When she started college, Taylor Bennett-Begaye never imagined herself as a filmmaker. Now she has a foot in the business before even graduating after earning this year’s Full Circle Fellowship with the Sundance Institute.
The annual award and year-long mentorship program recognizes four promising young Native Americans in the film industry.
“I never saw myself getting into film,” says Bennett-Begaye, a senior Graphic Design major at Fort Lewis College. “But I love movies.”
Bennett-Begaye first ventured into film through her graphic design work with Survival of the First Voices, a festival focused on native youth, arts, and media, founded by her sister, Jourdan Bennett-Begaye (Athletic Training, '12). After managers of Sundance Institute’s Native American & Indigenous Film Program attended the festival, they encouraged her to apply for the fellowship.
Bennett-Begaye admits to being stunned at the acceptance, but also motivated by the honor. “All the other fellows are going to school for film,” she says. “I didn’t really know what a graphic designer does in film. But I figured, I’ll find my niche.”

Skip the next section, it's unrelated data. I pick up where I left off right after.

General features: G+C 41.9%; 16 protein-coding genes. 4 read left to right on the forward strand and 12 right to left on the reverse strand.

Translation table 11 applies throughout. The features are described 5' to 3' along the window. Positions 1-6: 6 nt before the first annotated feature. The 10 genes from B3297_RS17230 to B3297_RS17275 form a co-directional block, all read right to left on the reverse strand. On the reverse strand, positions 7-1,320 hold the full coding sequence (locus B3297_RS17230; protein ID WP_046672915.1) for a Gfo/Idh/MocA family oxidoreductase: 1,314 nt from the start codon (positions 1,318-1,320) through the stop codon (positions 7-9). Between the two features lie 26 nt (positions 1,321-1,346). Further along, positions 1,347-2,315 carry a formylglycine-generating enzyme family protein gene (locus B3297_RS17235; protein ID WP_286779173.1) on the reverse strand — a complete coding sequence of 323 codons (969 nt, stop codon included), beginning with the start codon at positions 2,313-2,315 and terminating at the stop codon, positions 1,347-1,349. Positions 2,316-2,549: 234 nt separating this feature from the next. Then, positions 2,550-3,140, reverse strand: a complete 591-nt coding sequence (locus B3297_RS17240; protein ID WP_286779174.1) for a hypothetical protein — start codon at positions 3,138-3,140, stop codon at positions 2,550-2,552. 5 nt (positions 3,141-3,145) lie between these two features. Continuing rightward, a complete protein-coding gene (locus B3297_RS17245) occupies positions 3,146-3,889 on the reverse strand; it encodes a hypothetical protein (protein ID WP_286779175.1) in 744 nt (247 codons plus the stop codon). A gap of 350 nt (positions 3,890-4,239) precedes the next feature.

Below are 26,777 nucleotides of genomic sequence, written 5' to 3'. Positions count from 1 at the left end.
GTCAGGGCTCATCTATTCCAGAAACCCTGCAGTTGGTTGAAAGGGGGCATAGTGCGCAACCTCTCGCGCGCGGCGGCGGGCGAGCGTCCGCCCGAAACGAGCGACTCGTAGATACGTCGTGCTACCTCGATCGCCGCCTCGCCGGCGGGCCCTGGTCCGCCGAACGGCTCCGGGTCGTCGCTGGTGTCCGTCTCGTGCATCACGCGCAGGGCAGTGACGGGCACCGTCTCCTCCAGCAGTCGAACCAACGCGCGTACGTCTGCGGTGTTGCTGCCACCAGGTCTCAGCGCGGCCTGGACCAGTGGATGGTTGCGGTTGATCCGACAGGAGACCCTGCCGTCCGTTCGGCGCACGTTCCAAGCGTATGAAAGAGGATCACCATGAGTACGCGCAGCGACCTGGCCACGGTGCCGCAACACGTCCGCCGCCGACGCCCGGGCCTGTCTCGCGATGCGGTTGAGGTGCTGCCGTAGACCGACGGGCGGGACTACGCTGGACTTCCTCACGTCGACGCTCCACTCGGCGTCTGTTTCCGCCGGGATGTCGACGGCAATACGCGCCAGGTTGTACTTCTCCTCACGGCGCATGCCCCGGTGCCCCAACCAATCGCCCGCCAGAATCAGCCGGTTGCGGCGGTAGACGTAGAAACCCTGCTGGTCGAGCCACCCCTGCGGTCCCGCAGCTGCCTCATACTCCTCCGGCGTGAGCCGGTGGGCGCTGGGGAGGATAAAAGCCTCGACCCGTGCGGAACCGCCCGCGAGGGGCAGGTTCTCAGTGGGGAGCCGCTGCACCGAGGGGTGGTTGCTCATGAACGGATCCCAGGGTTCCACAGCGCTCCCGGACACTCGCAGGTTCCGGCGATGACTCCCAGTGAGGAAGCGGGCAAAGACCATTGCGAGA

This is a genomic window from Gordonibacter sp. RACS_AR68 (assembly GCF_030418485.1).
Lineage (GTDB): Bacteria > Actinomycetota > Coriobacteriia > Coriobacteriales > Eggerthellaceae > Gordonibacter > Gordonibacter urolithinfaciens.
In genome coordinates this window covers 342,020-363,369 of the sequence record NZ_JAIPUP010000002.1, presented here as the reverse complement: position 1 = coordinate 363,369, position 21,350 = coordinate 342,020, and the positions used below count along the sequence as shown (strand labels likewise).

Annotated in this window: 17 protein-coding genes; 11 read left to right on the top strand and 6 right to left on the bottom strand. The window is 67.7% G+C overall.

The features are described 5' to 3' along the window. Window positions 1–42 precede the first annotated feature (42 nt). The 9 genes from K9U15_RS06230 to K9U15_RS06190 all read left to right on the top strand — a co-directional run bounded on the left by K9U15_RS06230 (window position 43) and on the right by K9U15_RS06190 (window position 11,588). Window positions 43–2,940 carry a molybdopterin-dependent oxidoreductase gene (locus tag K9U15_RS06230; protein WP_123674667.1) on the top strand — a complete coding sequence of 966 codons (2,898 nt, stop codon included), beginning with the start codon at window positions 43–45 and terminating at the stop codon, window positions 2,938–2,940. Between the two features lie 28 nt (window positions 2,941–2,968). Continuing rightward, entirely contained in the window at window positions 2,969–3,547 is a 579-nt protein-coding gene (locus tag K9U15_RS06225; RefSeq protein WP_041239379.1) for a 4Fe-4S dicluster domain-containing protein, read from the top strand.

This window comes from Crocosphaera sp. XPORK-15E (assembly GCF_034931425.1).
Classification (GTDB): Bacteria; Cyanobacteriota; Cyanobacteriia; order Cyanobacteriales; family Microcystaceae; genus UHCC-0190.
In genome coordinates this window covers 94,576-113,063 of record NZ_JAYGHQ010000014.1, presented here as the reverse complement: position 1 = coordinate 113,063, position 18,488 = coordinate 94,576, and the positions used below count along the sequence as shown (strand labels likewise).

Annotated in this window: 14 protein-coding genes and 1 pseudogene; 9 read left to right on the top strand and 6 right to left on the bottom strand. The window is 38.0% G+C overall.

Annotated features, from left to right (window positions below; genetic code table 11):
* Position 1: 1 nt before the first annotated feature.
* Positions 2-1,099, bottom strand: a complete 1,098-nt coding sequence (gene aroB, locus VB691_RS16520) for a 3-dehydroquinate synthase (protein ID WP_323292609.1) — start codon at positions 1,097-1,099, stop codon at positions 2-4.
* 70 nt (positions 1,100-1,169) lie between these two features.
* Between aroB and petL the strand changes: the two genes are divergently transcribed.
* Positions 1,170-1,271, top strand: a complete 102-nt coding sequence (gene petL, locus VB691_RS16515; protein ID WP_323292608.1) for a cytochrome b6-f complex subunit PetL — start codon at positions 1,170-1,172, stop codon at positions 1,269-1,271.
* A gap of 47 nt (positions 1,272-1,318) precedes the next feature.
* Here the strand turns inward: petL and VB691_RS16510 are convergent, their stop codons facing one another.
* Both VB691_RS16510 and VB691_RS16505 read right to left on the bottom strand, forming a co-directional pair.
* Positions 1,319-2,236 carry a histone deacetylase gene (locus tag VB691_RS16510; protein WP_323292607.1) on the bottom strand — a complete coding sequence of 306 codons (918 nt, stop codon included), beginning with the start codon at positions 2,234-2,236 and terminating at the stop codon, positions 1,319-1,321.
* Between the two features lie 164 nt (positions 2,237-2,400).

Her opportunity to forge her own path began in January, with the first event in the fellowship: attending the Sundance Film Festival’s Native Forum in Park City, Utah.
Throughout the year, the Full Circle Fellowship Program will also send Bennett-Begaye to other film festivals. She will also assist with various film projects supported by the Sundance Institute’s Native program around the country.
After attending Sundance, Bennett-Begaye says she is already discovering ways she can incorporate graphic design into a film career. “Production design is like an overall view of a production,” she says. “So costumes, illustrations, sets, making it look realistic. That’s what I really want to go into.”
But even if she’s getting a better understanding of the many options open to her in filmmaking through the Full Circle Fellowship, one thing Bennett-Begaye is set on is her goal in filmmaking: to preserve her Diné culture.
“I see it disappearing in my own nieces and nephews, my family younger than me,” she says. “When I was younger, my sister and I were also ashamed of our culture in a way. But now, being at Fort Lewis has opened us to many different experiences. We can be proud of where we come from.”
“Doing graphic design projects, I always try to tie in my Native American culture. I’m proud of it,” she says. “And once you get the right community around you, your passion can be something bigger than you think it is.”